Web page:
Entries - Starting with K

Ku Klux Klan (Reconstruction)

The Reconstruction era in Arkansas witnessed the first of many incarnations of the state’s most well-known white supremacist organization, the Ku Klux Klan (KKK). In the years after the Civil War, African Americans not only had to struggle to achieve equality under the law, but—along with their white supporters—they had to endure intimidation, whippings, shootings, and murders. Although much of the racial violence was random, it was also during this time that the KKK began its long history of using violence to achieve political ends. The Ku Klux Klan first appeared in Arkansas in April 1868, just a month after African Americans voted in Arkansas elections for the first time. A year earlier, Congress passed the Reconstruction Acts, which put …

KUAF

KUAF began broadcasting as a ten-watt station in January 1973 from a renovated clapboard house on Duncan Street in Fayetteville (Washington County). Owned by the University of Arkansas (UA) in Fayetteville, the station began as a student-run operation with a staff of twenty-five students and a faculty advisor, Dennis O’Neal, from the Department of Journalism. The station served as a training ground for students. Planning for the station began the year before its debut. The initial finances were provided by the Associated Student Government and Student Services Allocations. A transmitter was installed on the top of Yocum Hall, and a survey was conducted during registration in fall 1972 to determine what type of music the students most preferred. The most …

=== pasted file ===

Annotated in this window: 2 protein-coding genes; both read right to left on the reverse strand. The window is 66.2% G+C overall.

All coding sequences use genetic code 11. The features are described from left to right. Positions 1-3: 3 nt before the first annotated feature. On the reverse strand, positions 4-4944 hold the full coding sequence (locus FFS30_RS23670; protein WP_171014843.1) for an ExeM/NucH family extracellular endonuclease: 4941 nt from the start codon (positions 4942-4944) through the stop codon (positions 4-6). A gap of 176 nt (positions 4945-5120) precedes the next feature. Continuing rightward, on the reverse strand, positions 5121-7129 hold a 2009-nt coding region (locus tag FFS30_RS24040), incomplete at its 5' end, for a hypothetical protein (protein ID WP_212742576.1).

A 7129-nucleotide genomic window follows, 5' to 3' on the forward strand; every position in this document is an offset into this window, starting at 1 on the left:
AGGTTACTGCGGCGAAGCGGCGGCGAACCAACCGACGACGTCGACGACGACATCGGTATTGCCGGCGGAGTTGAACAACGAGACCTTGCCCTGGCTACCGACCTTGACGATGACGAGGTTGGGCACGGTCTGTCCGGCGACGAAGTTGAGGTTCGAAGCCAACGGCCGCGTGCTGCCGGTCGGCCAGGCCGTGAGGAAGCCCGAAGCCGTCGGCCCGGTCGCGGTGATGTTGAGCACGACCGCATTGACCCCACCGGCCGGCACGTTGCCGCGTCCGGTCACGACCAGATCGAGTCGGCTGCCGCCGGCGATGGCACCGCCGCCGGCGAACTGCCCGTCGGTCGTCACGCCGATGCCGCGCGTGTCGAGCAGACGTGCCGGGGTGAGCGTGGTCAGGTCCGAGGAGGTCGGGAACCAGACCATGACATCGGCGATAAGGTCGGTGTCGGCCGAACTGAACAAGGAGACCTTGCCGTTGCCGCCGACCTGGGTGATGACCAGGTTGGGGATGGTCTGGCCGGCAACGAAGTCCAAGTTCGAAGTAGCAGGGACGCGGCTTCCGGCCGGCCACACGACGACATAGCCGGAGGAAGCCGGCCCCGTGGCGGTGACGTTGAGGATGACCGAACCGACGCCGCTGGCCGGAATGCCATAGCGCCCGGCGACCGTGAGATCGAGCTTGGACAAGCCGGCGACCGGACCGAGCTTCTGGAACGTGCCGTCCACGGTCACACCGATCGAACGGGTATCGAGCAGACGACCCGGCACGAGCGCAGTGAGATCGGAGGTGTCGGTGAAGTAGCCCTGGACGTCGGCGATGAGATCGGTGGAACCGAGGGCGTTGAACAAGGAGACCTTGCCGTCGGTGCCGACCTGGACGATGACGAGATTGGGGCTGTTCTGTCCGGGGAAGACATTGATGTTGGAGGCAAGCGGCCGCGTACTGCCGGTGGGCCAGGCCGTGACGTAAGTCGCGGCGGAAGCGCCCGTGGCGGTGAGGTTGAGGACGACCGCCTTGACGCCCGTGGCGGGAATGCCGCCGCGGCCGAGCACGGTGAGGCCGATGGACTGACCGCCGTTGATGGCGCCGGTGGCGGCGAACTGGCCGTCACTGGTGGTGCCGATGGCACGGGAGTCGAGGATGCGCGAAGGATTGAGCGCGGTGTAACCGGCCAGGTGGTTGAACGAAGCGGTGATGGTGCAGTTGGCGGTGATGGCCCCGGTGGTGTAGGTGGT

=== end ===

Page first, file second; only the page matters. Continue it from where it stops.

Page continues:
Kudzu

Kudzu (Pueraria lobata) is an invasive vine characterized by aggressive growth and clusters of grape-scented purple flowers. It was recognized as a weed in 1972 by the U.S. Department of Agriculture (USDA). A native plant of Asia, kudzu has been used for over two millennia in Asian cooking and medicine. Kudzu was introduced to the United States at the Philadelphia Centennial Exposition (1876) and to southerners at the New Orleans Exposition (1884–1886). Kudzu’s foothold in the American South is largely the result of the efforts of Charles Pleas, Channing Cope, and the Soil Conservation Service (SCS). Pleas owned Glen Arden Nursery in Chipley, Florida, along with his wife, Lillie. After Pleas discovered kudzu’s usefulness for livestock forage and as a …

Kumpe, Roy Franklin

Roy Franklin Kumpe founded World Services for the Blind. Visually impaired from trachoma—a viral infection that causes cornea scarring—he worked to create educational and employment opportunities for people who are blind or visually impaired, both in Arkansas and around the world. Roy Kumpe was born on January 18, 1910, in Ironton (Pulaski County) to Dave and Mary Kumpe. Kumpe was the fourth child; however, two sisters died in infancy between his birth and his older sister’s. The family lived on a forty-acre farm, and Kumpe’s father raised livestock and grew produce that he sold to grocers. After the onset of blindness at the age of eight, Kumpe attended the Arkansas School for the Blind. Declining any financial assistance from his …

Kumpuris, Michael Nicholas (Mike), Jr.